Independent Study Finds Hospitals With Low Bitsight Ratings Have Greater Breach Risk

healthcare cybersecurity

Hospitals are under cyber attack. Are they able to defend themselves? A new study published in the Journal of the American Medical Informatics Association (JAMIA) provides brand new perspectives on the state of hospital cybersecurity performance.

The study, which was conducted by academic researchers from Vanderbilt University and the University of Central Florida, found that while hospitals continue improving their security defenses, they significantly underperform Fortune 1000 firms. It also found that hospitals with low Bitsight Security Ratings (scores of 400 or lower) were associated with significant risk of a data breach—with the probability of a breach in a given year ranging from 38.3% to 49.4% (see graph below).

The study provides a unique analysis of hospital cybersecurity issues. Historic studies of healthcare and hospital cybersecurity performed by researchers have relied on qualitative survey data as opposed to quantitative organizational-performance data. 

Hospitals with low bitsight ratings graph

Predicted probabilities of breach risk by security rating among hospitals with 95% confidence intervals. 

The study concluded that quantifying cybersecurity risk is an important step in developing an effective security program. Additionally, it recommended that hospitals implement a method to quantify cybersecurity risks to make informed decisions about allocating resources. Finally, the study found that objective risk measurement tools, such as Bitsight’s cybersecurity rating system, can help hospital decision makers make informed choices.

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Ransomware Blamed In Hospital Death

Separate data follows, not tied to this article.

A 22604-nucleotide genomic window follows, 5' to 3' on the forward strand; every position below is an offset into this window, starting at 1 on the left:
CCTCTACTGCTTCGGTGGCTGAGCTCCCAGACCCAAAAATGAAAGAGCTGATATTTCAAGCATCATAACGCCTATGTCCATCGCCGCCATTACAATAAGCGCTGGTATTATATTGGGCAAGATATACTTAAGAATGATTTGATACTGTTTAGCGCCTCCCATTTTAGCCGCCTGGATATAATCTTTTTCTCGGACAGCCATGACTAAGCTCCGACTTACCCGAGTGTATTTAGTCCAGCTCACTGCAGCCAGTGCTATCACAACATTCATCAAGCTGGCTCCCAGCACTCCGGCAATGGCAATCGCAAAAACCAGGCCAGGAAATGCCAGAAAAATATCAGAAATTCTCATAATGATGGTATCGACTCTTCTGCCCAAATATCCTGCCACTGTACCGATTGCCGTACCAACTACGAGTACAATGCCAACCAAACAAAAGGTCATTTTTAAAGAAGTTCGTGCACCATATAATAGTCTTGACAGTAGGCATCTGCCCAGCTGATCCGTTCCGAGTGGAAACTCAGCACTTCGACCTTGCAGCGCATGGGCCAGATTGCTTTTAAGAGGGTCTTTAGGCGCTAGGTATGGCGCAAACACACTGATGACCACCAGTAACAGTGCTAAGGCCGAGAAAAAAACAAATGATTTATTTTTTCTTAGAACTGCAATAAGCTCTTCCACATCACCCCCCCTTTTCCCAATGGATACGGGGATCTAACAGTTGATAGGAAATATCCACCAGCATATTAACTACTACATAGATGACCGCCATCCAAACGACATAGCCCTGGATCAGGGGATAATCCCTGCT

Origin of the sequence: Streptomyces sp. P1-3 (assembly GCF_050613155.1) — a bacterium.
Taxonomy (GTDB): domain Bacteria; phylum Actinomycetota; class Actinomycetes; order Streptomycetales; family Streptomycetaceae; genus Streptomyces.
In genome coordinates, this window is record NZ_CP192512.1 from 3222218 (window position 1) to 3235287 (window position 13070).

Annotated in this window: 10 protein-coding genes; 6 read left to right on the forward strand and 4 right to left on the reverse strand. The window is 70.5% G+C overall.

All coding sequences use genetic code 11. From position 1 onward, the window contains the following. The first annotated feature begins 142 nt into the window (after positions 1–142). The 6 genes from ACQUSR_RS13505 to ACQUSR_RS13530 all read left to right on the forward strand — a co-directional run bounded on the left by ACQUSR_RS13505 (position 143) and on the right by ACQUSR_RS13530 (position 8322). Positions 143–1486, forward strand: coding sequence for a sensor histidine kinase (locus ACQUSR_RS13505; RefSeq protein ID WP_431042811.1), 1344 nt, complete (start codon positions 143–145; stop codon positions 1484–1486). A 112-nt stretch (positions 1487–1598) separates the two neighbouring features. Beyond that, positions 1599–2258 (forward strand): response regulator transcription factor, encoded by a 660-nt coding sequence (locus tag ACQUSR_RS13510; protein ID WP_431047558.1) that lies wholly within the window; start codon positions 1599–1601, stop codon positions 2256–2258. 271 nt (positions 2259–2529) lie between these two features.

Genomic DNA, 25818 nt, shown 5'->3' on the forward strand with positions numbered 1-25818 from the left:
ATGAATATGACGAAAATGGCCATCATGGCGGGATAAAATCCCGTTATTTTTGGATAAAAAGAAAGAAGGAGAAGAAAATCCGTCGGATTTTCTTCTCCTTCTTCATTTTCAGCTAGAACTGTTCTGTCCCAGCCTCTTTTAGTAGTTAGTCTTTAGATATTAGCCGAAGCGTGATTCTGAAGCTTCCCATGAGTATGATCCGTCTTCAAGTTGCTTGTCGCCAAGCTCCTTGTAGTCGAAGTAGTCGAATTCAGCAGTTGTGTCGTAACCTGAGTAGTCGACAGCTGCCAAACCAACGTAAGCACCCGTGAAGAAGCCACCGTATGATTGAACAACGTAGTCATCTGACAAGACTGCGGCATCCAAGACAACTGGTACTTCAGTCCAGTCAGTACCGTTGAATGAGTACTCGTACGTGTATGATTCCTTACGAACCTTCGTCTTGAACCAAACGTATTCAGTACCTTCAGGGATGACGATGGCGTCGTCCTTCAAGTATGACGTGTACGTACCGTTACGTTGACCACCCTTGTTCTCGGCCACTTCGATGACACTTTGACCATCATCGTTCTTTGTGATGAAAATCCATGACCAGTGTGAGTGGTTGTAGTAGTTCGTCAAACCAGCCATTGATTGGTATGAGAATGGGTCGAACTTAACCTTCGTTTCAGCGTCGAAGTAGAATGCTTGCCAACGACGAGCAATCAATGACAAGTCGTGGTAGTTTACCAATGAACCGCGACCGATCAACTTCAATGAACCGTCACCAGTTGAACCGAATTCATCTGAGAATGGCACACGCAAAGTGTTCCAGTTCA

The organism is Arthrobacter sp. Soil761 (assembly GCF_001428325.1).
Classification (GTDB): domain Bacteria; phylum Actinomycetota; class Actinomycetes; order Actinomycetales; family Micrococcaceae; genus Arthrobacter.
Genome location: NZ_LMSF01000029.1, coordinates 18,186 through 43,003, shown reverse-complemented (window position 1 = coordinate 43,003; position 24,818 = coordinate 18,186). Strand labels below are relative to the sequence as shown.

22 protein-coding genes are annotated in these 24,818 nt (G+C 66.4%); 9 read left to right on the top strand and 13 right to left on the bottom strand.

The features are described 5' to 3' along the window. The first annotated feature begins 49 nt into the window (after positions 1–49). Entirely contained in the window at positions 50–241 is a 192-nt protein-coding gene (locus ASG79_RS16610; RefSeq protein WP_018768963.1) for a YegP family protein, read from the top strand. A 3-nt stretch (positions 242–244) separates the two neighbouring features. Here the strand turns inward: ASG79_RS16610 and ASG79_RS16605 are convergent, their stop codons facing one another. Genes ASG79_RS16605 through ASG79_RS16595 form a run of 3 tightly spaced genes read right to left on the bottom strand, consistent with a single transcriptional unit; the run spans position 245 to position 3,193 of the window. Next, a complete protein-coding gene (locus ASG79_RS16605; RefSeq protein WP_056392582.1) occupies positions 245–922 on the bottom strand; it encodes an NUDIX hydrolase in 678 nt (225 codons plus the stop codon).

Ransomware attacks can seriously impact a hospital's ability to serve patients effectively and can even result in loss of life. According to the Wall Street Journal, a lawsuit filed in April 2021 alleges that outages resulting from a cyberattack on a hospital in Mobile, AL resulted in an infant’s death. 

The lawsuit against Springhill Medical Center claims that hospital personnel missed warning signs that the fetus’ blood and oxygen supplies were dangerously low, because the attack cut off equipment that monitors fetal heart activity. Springhill refused to pay the ransom when the hackers struck, according to the WSJ report. Instead, it tried to contain the damage by shutting down the network and using a variety of workarounds. It should be noted that this is the ransomware response recommended by the FBI

The hospital denies any wrongdoing. “We stayed open and our dedicated healthcare workers continued to care for our patients because the patients needed us,” said Springhill CEO Jeffrey St. Clair in an email to the WSJ. 

If proven in court, the case could mark the first confirmed death associated with a ransomware attack. However, a recent report by the Ponemon Institute for Cencinet found that 22% of surveyed providers saw an increase in the rate of mortality following a cyberattack.

Few Hospitals Conduct Comprehensive Security Risk Assessments

Hospitals handle a massive amount of sensitive information and may lack the security resources and acumen of other large organizations. As a result, they represent a fat target to attackers. According to the 2020 Healthcare Information and Management Systems Society (HIMSS) Healthcare Cybersecurity Survey

Relatively few healthcare organizations are conducting end-to-end security risk assessments. Many risks are unaddressed, due to the lack of comprehensive security risk assessments. Furthermore, the legacy system footprint is growing within many healthcare organizations. Sensitive information is exposed and such systems are vulnerable to attack.

Today’s threat actors launch highly effective, targeted attacks rather than the “spray and pray” tactics used in the past. It is estimated that attackers have illegally grossed hundreds of millions of dollars while causing major outages in everything from regional transportation systems to a massive fuel pipeline supplying a large swath of the East Coast of the US.

With this kind of success, it’s unlikely we will see an end to the ransomware epidemic anytime soon. To protect against cyber attacks, hospitals and healthcare organizations require a robust security strategy and the ability to evaluate security performance across the entire ecosystem, including third party suppliers. Continuous testing and incremental improvement is the most effective way to create a cyber-resilient organization.

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